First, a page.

A try to Adam Ashley-Cooper early in the second half extended the lead to 14 points before the Force hit back with their own five-pointer, to fullback Alfie Mafi, and a 60th-minute penalty to get within four points of their opponents.

The final 20 minutes were an evenly matched arm wrestle. The Waratahs did most of the running but couldn’t complete, while the Force chipped away at the Tahs’ defence and never made it easy.

For the Waratahs, this was another building block in coach Michael Cheika’s grand design and keeps them in the hunt with the majority of the season still to run.

The Force, in a similar rebuilding phase to their east-coast cousins, continue to chase an elusive second win after beating the Reds last month but struggling to topple good sides since then.

Halfback Brendan McKibbin gave NSW the first-half edge, kicking five in a row as the Force struggled with discipline. The Force notched three of their own, including the first two three-pointers of the match, with a smart pressure game that forced the Waratahs to defend in tight.

There were plenty of opportunities to attack in the first half for NSW but execution was the familiar sticking point, tripping them up every time they revved their engines in attack.

They were able to take points from each opportunity, equalising at 6-6 in the 19th minute and leading 9-6 after an impressive period of phase play in the 22nd minute.

The Force could do little for themselves with 14 men on the field, while prop Salesi Ma’afu sat in the sin bin for a high tackle on replacement hooker Tatafu Polota-Nau.

Fullback Israel Folau combined superbly with his five-eighth, Bernard Foley, both players breaking the line and getting the Waratahs within spitting distance of the try line before, on at least two occasions, the Force gave away penalties and points. The Waratahs made it 12-9 with 11 minutes to go in the half.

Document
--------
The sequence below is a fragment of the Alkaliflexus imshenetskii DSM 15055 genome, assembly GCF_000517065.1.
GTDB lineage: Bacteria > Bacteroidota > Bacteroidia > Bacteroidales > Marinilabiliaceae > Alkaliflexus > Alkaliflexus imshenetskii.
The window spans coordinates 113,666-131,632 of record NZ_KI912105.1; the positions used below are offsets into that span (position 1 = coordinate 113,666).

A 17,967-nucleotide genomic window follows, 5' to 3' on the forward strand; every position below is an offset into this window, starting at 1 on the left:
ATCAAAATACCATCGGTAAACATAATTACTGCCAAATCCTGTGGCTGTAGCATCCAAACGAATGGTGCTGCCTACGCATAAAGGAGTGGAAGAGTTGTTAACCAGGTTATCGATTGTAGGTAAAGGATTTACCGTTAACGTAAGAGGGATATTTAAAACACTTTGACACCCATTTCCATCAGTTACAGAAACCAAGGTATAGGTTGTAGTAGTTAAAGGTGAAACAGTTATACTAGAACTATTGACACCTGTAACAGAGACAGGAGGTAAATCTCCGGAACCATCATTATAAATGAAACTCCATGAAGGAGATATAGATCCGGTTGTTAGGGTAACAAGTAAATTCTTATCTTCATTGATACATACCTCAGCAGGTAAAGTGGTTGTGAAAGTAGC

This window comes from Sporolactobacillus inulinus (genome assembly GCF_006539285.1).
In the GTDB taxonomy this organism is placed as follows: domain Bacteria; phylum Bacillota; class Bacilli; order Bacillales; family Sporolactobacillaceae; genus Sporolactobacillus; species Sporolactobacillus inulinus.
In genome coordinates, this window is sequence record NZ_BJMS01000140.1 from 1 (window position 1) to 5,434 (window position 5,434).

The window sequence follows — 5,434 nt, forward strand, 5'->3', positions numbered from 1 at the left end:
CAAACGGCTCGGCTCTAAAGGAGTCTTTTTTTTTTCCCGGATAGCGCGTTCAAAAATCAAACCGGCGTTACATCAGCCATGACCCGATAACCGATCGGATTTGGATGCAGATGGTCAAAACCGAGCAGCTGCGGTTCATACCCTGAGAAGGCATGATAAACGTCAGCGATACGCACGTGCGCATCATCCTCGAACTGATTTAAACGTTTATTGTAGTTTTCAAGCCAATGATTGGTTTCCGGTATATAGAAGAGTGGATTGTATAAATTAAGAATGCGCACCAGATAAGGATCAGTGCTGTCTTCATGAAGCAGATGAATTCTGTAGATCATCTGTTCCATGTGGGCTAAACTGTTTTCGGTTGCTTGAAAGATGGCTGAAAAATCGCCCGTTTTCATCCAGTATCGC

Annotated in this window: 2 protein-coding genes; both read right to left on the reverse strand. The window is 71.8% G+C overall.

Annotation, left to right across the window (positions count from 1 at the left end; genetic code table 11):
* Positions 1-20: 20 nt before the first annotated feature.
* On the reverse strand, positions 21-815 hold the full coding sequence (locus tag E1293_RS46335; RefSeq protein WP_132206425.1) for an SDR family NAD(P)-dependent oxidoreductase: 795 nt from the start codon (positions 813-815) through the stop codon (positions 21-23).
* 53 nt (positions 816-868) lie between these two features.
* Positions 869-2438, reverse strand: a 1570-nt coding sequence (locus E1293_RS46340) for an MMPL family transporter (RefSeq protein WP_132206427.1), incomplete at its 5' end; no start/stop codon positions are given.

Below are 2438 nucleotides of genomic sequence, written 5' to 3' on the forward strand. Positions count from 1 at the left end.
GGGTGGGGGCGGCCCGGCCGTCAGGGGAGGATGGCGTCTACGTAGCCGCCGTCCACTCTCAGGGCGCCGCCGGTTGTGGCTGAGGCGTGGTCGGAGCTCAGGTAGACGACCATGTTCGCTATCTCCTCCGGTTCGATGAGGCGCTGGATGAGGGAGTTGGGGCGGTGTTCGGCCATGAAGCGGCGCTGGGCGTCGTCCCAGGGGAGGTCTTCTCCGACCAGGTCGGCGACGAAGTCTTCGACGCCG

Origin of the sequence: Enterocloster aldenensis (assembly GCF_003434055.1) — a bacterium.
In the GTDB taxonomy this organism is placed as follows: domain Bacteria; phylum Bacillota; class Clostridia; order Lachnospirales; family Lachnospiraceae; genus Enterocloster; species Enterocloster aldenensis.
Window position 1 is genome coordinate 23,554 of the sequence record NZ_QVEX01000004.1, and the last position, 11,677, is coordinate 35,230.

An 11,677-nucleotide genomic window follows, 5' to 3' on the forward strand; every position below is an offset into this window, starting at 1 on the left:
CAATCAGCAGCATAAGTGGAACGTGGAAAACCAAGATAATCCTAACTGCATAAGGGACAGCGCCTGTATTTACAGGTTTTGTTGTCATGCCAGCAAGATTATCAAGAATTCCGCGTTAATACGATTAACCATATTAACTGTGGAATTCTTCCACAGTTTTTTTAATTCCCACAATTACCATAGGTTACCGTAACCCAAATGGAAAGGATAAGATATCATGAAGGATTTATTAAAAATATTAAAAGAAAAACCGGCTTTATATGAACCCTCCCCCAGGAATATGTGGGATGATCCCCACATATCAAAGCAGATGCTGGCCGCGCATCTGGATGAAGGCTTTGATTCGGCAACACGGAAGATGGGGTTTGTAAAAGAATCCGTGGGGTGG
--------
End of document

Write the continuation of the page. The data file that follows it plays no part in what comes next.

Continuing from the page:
Returning Force captain Matt Hodgson boosted his side in attack, at one point getting two touches of the ball in the Waratahs’ half but pushing it too far at the breakdown a minute later to give the Waratahs yet another three points.

Both teams tried to up the pace in the second half and the Waratahs won the early battle, taking a penalty goal and the first try of the match within the first seven minutes. It was again the work of Folau in attack that put Foley in a position to pass to centre Adam Ashley-Cooper in the left corner. This time, unlike their first-half attempts, the Waratahs executed, Ashley-Cooper taking NSW to a 23-9 lead over the visitors.

The Force were next, fullback Alfie Mafi completing in the right corner to put them back in the game. Sias Ebersohn converted to make it 23-16 with 25 minutes to go and kicked them to within four points of the Waratahs three minutes later.

NSW WARATAHS 23 (Adam Ashley-Cooper try Brendan McKibbin 6 pens) bt WESTERN FORCE 19 (Alfie Mafi try Sias Ebersohn con 4 pens) at Allianz Stadium. Referee: Steve R. Walsh. Crowd: 15,348.

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Beguiled fans dressed up and ready to play new Game

L-R Bernadette Staron, Francesco Orsenigo, Ru Owyong, Claudia Bergsdorf, Theresa Winters, Mathieu Perrault, Jessica Farrell and Lucie Ornatova mad fans of the new series ‘Game of Thrones”. Photo: Simon O’Dwyer Most pirated show: Writer George R. R. Martin. Photo: Supplied

Theresa Winters likes to sign her RSVPs “Winters is Coming”. It’s a reference to one of her favourite TV shows, Game of Thrones, and when season three kicks off on Monday she’ll be there with bells on – and she won’t be alone.

“People are definitely excited about it,” said the 31-year-old who is originally from Chicago. “There will be some fur.”

Ms Winters managed to dragoon quite a lot of fur, a few medieval-style dresses, numerous wigs, a plastic sword or two and about a dozen friends and acquaintances to a dry-run for Monday’s premiere. Her fellow fans were harvested in large part via

“It’s basically a hospitality exchange around the world, sort of a facebook for travellers,” explained Ms Winters, who has lived in Australia for two and half years.

Via the site, she organises regular viewing nights – True Blood is another favourite – where people get together to watch a couple of episodes, drink some wine, eat some cheese and get home by 10pm. “It’s basically inviting strangers to come to your house, but it’s not as scary as it sounds,” she said.